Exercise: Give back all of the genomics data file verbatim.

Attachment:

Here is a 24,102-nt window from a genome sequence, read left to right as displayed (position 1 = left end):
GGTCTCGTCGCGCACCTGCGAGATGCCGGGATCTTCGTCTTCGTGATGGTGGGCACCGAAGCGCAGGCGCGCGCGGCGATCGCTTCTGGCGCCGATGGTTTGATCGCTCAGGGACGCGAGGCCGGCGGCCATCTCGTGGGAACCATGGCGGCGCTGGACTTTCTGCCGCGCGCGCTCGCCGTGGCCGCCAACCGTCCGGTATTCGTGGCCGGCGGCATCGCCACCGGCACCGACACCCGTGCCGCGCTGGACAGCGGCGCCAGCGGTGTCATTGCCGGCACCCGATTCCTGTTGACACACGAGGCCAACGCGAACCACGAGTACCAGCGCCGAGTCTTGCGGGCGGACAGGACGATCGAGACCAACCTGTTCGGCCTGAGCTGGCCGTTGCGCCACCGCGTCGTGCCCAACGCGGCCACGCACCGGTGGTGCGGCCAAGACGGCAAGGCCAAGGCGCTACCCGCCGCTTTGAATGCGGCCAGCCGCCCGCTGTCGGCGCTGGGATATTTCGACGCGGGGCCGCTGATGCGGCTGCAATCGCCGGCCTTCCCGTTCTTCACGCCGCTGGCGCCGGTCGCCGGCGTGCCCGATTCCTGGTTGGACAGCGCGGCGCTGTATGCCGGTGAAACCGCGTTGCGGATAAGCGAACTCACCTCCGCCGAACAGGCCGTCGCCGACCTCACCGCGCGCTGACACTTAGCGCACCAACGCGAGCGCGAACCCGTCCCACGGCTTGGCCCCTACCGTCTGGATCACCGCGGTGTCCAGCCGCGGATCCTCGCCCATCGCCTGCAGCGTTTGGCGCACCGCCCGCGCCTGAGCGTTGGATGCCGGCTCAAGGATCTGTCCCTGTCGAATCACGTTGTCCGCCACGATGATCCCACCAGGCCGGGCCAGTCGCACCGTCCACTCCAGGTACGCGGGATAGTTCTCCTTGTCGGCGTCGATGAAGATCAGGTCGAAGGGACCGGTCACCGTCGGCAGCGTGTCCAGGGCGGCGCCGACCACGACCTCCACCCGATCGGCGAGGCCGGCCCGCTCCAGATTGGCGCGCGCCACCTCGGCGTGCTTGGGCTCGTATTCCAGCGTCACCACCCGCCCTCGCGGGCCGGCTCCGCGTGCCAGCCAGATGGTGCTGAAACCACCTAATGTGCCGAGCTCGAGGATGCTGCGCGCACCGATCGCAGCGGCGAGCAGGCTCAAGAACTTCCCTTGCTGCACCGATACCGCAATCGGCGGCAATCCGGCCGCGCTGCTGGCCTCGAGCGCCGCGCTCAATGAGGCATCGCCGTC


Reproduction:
Here is a 24,102-nt window from a genome sequence, read left to right as displayed (position 1 = left end):
GGTCTCGTCGCGCACCTGCGAGATGCCGGGATCTTCGTCTTCGTGATGGTGGGCACCGAAGCGCAGGCGCGCGCGGCGATCGCTTCTGGCGCCGATGGTTTGATCGCTCAGGGACGCGAGGCCGGCGGCCATCTCGTGGGAACCATGGCGGCGCTGGACTTTCTGCCGCGCGCGCTCGCCGTGGCCGCCAACCGTCCGGTATTCGTGGCCGGCGGCATCGCCACCGGCACCGACACCCGTGCCGCGCTGGACAGCGGCGCCAGCGGTGTCATTGCCGGCACCCGATTCCTGTTGACACACGAGGCCAACGCGAACCACGAGTACCAGCGCCGAGTCTTGCGGGCGGACAGGACGATCGAGACCAACCTGTTCGGCCTGAGCTGGCCGTTGCGCCACCGCGTCGTGCCCAACGCGGCCACGCACCGGTGGTGCGGCCAAGACGGCAAGGCCAAGGCGCTACCCGCCGCTTTGAATGCGGCCAGCCGCCCGCTGTCGGCGCTGGGATATTTCGACGCGGGGCCGCTGATGCGGCTGCAATCGCCGGCCTTCCCGTTCTTCACGCCGCTGGCGCCGGTCGCCGGCGTGCCCGATTCCTGGTTGGACAGCGCGGCGCTGTATGCCGGTGAAACCGCGTTGCGGATAAGCGAACTCACCTCCGCCGAACAGGCCGTCGCCGACCTCACCGCGCGCTGACACTTAGCGCACCAACGCGAGCGCGAACCCGTCCCACGGCTTGGCCCCTACCGTCTGGATCACCGCGGTGTCCAGCCGCGGATCCTCGCCCATCGCCTGCAGCGTTTGGCGCACCGCCCGCGCCTGAGCGTTGGATGCCGGCTCAAGGATCTGTCCCTGTCGAATCACGTTGTCCGCCACGATGATCCCACCAGGCCGGGCCAGTCGCACCGTCCACTCCAGGTACGCGGGATAGTTCTCCTTGTCGGCGTCGATGAAGATCAGGTCGAAGGGACCGGTCACCGTCGGCAGCGTGTCCAGGGCGGCGCCGACCACGACCTCCACCCGATCGGCGAGGCCGGCCCGCTCCAGATTGGCGCGCGCCACCTCGGCGTGCTTGGGCTCGTATTCCAGCGTCACCACCCGCCCTCGCGGGCCGGCTCCGCGTGCCAGCCAGATGGTGCTGAAACCACCTAATGTGCCGAGCTCGAGGATGCTGCGCGCACCGATCGCAGCGGCGAGCAGGCTCAAGAACTTCCCTTGCTGCACCGATACCGCAATCGGCGGCAATCCGGCCGCGCTGCTGGCCTCGAGCGCCGCGCTCAATGAGGCATCGCCGTC